BlackRock: Funding War, Preaching Social Responsibility
With $5 trillion in assets under its control, BlackRock is the largest corporation of its kind in the world. In recent years the company has been seeking to burnish its image by urging the companies it funds to take into account the concerns of the communities in which they operate, including showing leadership on “environmental, social and governance matters.” Among BlackRock’s own efforts in this regard have been the creation of two “gun free” investment funds and support for a shareholder resolution by faith-based organizations that would force gun-maker Sturm Ruger to do a reportthat takes account of the risks posed by its activities, as a step towards promoting greater gun safety. The Interfaith Center on Corporate Responsibility applauded the successful resolution, noting that it “sends a strong message to Sturm Ruger’s board that business as usual is insufficient given the current climate, and that new safety standards responding to the risks guns pose for society are needed.”
BlackRock’s actions on the issue of gun violence are a small step in the right direction, and a refreshing change from the indifference that too often greets efforts to persuade major investment firms to take into account the societal impacts of their activities. But when it comes to stemming global violence, the company falls far short of the mark.
The company’s “U.S. aerospace and defense” fund has billions of dollars invested in major weapons contractors like Lockheed Martin, Raytheon, Boeing, General Dynamics, and Northrop Grumman. These firms are the top recipients of Pentagon contracts, splitting $100 billion in our tax dollars among them in 2017. Much of this funding goes to pay for weapons we don’t need at prices we can’t afford, from Lockheed Martin’s defective F-35 combat aircraft to General Dynamics’ next-generation ballistic missile firing submarine. These funds would be far better spent on education, health care, environmental protection, alternative energy, public transportation, and other urgent needs that have gone unmet while the Pentagon consumes well over half of our nation’s discretionary budget, as noted by the National Priorities Project at the Institute for Policy Studies.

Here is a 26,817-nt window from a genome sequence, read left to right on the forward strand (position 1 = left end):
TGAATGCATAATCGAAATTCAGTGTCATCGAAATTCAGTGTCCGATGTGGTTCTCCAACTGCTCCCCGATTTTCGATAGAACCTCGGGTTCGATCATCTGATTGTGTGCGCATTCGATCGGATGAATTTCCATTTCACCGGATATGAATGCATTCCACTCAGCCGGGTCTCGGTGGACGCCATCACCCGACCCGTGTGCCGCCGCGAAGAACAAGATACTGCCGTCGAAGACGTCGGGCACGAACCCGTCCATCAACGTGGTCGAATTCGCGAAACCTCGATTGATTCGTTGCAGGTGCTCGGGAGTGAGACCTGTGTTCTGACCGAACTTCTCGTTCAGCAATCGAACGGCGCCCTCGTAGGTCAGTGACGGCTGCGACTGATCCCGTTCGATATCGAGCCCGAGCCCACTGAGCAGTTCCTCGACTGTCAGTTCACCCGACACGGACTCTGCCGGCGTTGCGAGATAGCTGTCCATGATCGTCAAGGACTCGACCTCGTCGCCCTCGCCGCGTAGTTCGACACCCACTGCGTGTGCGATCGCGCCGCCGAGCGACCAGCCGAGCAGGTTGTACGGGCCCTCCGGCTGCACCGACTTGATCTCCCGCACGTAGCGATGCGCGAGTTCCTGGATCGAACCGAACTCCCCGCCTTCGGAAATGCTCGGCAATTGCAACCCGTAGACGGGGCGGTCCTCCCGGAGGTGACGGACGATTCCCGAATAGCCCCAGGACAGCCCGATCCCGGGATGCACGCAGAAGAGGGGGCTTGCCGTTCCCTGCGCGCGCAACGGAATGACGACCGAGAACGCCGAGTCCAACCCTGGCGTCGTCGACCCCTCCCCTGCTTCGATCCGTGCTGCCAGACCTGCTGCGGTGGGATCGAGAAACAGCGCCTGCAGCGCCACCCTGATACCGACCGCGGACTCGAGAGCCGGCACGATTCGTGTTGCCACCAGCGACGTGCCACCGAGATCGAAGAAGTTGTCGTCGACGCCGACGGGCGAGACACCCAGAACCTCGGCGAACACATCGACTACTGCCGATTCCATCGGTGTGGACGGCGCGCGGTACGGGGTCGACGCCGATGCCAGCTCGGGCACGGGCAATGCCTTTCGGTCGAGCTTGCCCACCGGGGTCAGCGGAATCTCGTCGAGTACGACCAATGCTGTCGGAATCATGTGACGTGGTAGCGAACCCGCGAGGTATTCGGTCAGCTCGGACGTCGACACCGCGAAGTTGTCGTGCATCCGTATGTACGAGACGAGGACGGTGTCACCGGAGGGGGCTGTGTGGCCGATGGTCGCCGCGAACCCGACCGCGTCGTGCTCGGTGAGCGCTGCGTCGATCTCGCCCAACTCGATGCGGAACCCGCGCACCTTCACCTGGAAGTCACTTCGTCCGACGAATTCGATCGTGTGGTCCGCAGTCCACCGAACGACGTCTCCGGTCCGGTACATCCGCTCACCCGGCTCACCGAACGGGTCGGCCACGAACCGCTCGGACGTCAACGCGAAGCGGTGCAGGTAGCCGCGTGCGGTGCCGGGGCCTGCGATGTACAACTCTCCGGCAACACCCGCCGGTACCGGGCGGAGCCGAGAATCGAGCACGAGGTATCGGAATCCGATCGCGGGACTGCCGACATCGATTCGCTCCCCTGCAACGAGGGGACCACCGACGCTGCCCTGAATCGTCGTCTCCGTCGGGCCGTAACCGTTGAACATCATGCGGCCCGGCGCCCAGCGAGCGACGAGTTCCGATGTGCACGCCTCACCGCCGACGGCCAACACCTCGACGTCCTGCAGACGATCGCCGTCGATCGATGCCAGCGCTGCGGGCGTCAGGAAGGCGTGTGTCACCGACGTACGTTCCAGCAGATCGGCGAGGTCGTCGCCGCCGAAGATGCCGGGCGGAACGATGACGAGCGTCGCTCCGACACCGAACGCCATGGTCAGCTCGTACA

In addition to starving urgent social and economic needs at home, the weapons built by the companies bolstered by BlackRock are causing untold suffering abroad. The most egregious example is the Saudi-led war in Yemen, where U.S.-supplied fighter planes (Lockheed Martin), bombs (Raytheon and Boeing), tanks (General Dynamics), and missiles (Lockheed Martin) have been used to kill thousands of civilians in indiscriminate bombing attacks that have targeted everything from weddings to funerals to hospitals to civilian marketplaces. Rep. Ted Lieu (D-CA) has rightly pointed out that these U.S.-backed Saudi strikes “look like war crimes.” How can BlackRock claim to be socially responsible while profiting from the slaughter in Yemen and enabling the companies that are fueling it?
The weapons companies supported by BlackRock are also on the leading edge of the Pentagon’s dangerous and unnecessary $1.2 trillion nuclear weapons buildup, which aims to create a new generation of nuclear bombers (Northrop Grumman), ballistic missile submarines (General Dynamics), nuclear warheads (Honeywell, Bechtel, and other firms), submarine-launched ballistic missiles (Lockheed Martin), and more. At a time when the United Nations has taken the historic step of creating a treaty banning nuclear weapons from the face of the earth, and the Trump administration is demanding that North Korea roll back its nuclear weapons program, the last thing the world needs is more nuclear warheads, and more ways to deliver them. The only way to protect the world from nuclear weapons is to get rid of them altogether. Buying more just increases the chances that they will be used again one day, with devastating, and possibly world-ending, consequences.
So, which is it, BlackRock? Fueling war and the nuclear arms race, or promoting social responsibility? It’s not possible to do both at the same time.
William D. Hartung is the director of the Arms and Security Project at the Center for International Policy, and the author of “Prophets of War: Lockheed Martin and the Making of the Military-Industrial Complex,” (Nation Books).